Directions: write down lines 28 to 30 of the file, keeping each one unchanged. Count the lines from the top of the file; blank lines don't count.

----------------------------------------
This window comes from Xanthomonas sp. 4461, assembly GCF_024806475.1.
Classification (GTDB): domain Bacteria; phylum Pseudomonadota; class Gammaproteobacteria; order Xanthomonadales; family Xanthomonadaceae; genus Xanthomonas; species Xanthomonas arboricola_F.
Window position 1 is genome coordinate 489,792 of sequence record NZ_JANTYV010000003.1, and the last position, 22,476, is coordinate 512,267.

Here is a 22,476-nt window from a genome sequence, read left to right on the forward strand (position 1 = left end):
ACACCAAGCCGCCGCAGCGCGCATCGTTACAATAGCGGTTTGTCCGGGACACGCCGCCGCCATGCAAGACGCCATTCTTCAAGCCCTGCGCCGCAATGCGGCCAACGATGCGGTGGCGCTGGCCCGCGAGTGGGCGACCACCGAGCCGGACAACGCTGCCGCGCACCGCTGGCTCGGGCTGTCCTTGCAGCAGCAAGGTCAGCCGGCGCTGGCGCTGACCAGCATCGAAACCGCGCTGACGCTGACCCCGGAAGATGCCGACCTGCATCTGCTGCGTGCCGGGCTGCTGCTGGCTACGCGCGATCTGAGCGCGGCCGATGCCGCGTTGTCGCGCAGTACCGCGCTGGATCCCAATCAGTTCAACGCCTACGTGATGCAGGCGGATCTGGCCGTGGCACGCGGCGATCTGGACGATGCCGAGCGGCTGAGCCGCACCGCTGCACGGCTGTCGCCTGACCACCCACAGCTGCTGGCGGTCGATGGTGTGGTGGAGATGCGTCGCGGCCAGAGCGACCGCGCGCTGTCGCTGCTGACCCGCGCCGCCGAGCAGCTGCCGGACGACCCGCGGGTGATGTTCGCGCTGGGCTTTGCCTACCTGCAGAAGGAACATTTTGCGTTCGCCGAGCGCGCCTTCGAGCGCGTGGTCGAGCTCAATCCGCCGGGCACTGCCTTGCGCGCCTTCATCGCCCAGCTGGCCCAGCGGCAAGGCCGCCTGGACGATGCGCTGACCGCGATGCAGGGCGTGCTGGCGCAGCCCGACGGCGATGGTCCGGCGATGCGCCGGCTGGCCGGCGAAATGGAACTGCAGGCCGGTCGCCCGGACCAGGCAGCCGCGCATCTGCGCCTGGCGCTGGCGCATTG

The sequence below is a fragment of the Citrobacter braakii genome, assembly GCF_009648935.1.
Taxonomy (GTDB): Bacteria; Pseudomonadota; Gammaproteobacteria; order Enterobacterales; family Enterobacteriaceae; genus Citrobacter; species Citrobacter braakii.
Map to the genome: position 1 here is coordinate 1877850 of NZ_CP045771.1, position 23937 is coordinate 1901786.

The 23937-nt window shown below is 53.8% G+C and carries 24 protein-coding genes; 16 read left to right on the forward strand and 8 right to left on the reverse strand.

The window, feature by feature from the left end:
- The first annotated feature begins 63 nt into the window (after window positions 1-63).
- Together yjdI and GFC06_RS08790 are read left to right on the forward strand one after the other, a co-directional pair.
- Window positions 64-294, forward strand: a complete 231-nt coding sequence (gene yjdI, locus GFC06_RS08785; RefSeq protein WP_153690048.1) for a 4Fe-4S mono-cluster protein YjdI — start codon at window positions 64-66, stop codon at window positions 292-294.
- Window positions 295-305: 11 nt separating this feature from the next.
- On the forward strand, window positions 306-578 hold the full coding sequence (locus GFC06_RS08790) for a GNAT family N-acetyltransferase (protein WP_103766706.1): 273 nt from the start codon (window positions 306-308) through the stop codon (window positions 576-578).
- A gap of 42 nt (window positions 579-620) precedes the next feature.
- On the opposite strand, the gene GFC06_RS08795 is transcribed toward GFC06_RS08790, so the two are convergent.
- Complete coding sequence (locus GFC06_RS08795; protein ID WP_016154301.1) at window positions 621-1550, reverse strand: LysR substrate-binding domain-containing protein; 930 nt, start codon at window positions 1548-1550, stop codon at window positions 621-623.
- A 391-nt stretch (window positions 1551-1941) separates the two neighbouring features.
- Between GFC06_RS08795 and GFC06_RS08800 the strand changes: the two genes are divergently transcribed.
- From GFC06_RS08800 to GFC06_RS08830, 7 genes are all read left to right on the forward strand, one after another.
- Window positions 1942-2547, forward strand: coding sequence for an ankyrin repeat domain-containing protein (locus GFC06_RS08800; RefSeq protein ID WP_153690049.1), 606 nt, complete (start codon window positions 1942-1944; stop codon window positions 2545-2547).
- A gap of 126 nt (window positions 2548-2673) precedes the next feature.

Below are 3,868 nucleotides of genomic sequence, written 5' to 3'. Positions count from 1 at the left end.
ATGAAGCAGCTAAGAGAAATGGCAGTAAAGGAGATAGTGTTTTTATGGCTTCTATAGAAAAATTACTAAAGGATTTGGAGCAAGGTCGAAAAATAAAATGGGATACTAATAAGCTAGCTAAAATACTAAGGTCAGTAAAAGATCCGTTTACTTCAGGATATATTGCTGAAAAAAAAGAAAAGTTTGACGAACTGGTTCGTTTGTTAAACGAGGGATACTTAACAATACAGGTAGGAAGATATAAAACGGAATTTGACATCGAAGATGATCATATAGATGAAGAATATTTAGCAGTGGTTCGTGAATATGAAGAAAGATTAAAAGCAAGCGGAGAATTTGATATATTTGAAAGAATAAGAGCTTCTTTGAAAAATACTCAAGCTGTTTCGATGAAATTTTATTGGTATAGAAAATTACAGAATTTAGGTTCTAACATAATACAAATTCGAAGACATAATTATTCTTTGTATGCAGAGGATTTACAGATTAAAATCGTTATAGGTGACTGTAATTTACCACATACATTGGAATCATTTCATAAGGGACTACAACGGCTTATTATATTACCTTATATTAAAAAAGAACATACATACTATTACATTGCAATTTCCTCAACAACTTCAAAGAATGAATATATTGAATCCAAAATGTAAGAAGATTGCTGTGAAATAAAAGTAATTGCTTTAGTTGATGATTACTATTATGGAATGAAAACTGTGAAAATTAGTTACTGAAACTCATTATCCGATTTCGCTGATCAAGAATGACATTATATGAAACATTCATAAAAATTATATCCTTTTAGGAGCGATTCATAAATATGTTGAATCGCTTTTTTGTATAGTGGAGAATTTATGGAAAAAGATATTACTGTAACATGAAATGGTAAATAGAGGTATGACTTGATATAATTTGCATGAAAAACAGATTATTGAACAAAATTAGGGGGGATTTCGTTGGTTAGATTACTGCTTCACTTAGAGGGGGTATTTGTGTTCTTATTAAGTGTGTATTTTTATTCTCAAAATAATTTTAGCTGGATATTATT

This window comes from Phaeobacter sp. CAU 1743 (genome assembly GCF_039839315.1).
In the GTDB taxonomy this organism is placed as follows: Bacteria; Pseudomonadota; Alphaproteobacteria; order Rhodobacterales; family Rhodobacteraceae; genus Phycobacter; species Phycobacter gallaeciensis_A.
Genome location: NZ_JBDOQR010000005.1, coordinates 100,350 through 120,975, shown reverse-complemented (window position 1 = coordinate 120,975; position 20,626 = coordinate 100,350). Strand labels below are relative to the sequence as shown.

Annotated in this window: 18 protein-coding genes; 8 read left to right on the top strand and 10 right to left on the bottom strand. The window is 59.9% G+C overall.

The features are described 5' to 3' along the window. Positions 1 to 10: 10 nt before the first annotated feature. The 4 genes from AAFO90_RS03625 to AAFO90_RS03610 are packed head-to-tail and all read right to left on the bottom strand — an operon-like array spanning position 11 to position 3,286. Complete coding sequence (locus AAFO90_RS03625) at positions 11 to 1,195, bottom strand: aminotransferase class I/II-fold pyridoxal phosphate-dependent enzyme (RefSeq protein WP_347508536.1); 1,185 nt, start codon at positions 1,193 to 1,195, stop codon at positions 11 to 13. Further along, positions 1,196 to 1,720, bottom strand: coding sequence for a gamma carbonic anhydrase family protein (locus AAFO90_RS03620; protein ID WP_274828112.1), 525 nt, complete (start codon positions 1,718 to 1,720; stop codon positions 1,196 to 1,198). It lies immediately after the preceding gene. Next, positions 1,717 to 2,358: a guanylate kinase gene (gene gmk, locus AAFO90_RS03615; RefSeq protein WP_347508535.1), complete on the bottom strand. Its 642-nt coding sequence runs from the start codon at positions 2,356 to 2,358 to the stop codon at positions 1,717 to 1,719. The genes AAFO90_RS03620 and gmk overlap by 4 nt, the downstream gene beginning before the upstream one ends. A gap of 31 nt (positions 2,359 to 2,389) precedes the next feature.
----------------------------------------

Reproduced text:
Genome location: NZ_JBDOQR010000005.1, coordinates 100,350 through 120,975, shown reverse-complemented (window position 1 = coordinate 120,975; position 20,626 = coordinate 100,350). Strand labels below are relative to the sequence as shown.

Annotated in this window: 18 protein-coding genes; 8 read left to right on the top strand and 10 right to left on the bottom strand. The window is 59.9% G+C overall.

The features are described 5' to 3' along the window. Positions 1 to 10: 10 nt before the first annotated feature. The 4 genes from AAFO90_RS03625 to AAFO90_RS03610 are packed head-to-tail and all read right to left on the bottom strand — an operon-like array spanning position 11 to position 3,286. Complete coding sequence (locus AAFO90_RS03625) at positions 11 to 1,195, bottom strand: aminotransferase class I/II-fold pyridoxal phosphate-dependent enzyme (RefSeq protein WP_347508536.1); 1,185 nt, start codon at positions 1,193 to 1,195, stop codon at positions 11 to 13. Further along, positions 1,196 to 1,720, bottom strand: coding sequence for a gamma carbonic anhydrase family protein (locus AAFO90_RS03620; protein ID WP_274828112.1), 525 nt, complete (start codon positions 1,718 to 1,720; stop codon positions 1,196 to 1,198). It lies immediately after the preceding gene. Next, positions 1,717 to 2,358: a guanylate kinase gene (gene gmk, locus AAFO90_RS03615; RefSeq protein WP_347508535.1), complete on the bottom strand. Its 642-nt coding sequence runs from the start codon at positions 2,356 to 2,358 to the stop codon at positions 1,717 to 1,719. The genes AAFO90_RS03620 and gmk overlap by 4 nt, the downstream gene beginning before the upstream one ends. A gap of 31 nt (positions 2,359 to 2,389) precedes the next feature.